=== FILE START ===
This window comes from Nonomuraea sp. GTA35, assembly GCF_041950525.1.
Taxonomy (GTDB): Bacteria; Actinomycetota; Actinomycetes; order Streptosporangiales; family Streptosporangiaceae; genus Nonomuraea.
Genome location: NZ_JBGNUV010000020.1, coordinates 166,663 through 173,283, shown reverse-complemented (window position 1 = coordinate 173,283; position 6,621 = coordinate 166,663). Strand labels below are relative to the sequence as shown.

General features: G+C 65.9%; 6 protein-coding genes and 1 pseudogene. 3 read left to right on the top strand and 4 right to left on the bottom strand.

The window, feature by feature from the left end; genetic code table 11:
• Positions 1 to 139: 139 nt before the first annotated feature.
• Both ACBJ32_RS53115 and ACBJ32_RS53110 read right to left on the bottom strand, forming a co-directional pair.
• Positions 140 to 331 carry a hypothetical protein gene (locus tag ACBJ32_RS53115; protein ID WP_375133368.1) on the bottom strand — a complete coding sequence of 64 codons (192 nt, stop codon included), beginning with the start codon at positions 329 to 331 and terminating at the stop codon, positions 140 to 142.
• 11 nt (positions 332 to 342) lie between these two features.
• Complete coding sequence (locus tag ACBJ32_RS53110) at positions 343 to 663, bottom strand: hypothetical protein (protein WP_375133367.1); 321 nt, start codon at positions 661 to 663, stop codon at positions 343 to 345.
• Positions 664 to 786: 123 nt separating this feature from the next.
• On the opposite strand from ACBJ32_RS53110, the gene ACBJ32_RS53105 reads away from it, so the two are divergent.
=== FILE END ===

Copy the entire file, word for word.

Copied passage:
This window comes from Nonomuraea sp. GTA35, assembly GCF_041950525.1.
Taxonomy (GTDB): Bacteria; Actinomycetota; Actinomycetes; order Streptosporangiales; family Streptosporangiaceae; genus Nonomuraea.
Genome location: NZ_JBGNUV010000020.1, coordinates 166,663 through 173,283, shown reverse-complemented (window position 1 = coordinate 173,283; position 6,621 = coordinate 166,663). Strand labels below are relative to the sequence as shown.

General features: G+C 65.9%; 6 protein-coding genes and 1 pseudogene. 3 read left to right on the top strand and 4 right to left on the bottom strand.

The window, feature by feature from the left end; genetic code table 11:
• Positions 1 to 139: 139 nt before the first annotated feature.
• Both ACBJ32_RS53115 and ACBJ32_RS53110 read right to left on the bottom strand, forming a co-directional pair.
• Positions 140 to 331 carry a hypothetical protein gene (locus tag ACBJ32_RS53115; protein ID WP_375133368.1) on the bottom strand — a complete coding sequence of 64 codons (192 nt, stop codon included), beginning with the start codon at positions 329 to 331 and terminating at the stop codon, positions 140 to 142.
• 11 nt (positions 332 to 342) lie between these two features.
• Complete coding sequence (locus tag ACBJ32_RS53110) at positions 343 to 663, bottom strand: hypothetical protein (protein WP_375133367.1); 321 nt, start codon at positions 661 to 663, stop codon at positions 343 to 345.
• Positions 664 to 786: 123 nt separating this feature from the next.
• On the opposite strand from ACBJ32_RS53110, the gene ACBJ32_RS53105 reads away from it, so the two are divergent.